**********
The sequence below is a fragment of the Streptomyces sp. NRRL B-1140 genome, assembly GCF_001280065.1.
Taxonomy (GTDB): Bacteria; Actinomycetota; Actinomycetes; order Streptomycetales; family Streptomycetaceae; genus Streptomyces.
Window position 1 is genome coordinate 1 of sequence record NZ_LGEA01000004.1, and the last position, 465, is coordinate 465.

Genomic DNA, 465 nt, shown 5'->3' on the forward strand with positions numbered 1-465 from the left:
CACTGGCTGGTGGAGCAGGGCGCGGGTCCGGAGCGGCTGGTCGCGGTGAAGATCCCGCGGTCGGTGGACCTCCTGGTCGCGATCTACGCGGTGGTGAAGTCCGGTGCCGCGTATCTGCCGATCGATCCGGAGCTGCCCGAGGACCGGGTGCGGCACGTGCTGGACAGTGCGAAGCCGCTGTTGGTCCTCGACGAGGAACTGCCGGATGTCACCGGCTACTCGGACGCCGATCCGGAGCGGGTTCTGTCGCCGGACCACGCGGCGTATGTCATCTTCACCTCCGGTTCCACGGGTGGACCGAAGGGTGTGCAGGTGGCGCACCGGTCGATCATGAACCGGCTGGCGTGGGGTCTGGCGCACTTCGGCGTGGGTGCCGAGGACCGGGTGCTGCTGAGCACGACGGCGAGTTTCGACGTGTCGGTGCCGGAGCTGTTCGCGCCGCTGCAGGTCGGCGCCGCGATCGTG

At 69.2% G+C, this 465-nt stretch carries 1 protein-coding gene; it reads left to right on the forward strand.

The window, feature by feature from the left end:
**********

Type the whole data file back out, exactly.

The sequence below is a fragment of the Streptomyces sp. NRRL B-1140 genome, assembly GCF_001280065.1.
Taxonomy (GTDB): Bacteria; Actinomycetota; Actinomycetes; order Streptomycetales; family Streptomycetaceae; genus Streptomyces.
Window position 1 is genome coordinate 1 of sequence record NZ_LGEA01000004.1, and the last position, 465, is coordinate 465.

Genomic DNA, 465 nt, shown 5'->3' on the forward strand with positions numbered 1-465 from the left:
CACTGGCTGGTGGAGCAGGGCGCGGGTCCGGAGCGGCTGGTCGCGGTGAAGATCCCGCGGTCGGTGGACCTCCTGGTCGCGATCTACGCGGTGGTGAAGTCCGGTGCCGCGTATCTGCCGATCGATCCGGAGCTGCCCGAGGACCGGGTGCGGCACGTGCTGGACAGTGCGAAGCCGCTGTTGGTCCTCGACGAGGAACTGCCGGATGTCACCGGCTACTCGGACGCCGATCCGGAGCGGGTTCTGTCGCCGGACCACGCGGCGTATGTCATCTTCACCTCCGGTTCCACGGGTGGACCGAAGGGTGTGCAGGTGGCGCACCGGTCGATCATGAACCGGCTGGCGTGGGGTCTGGCGCACTTCGGCGTGGGTGCCGAGGACCGGGTGCTGCTGAGCACGACGGCGAGTTTCGACGTGTCGGTGCCGGAGCTGTTCGCGCCGCTGCAGGTCGGCGCCGCGATCGTG

At 69.2% G+C, this 465-nt stretch carries 1 protein-coding gene; it reads left to right on the forward strand.

The window, feature by feature from the left end: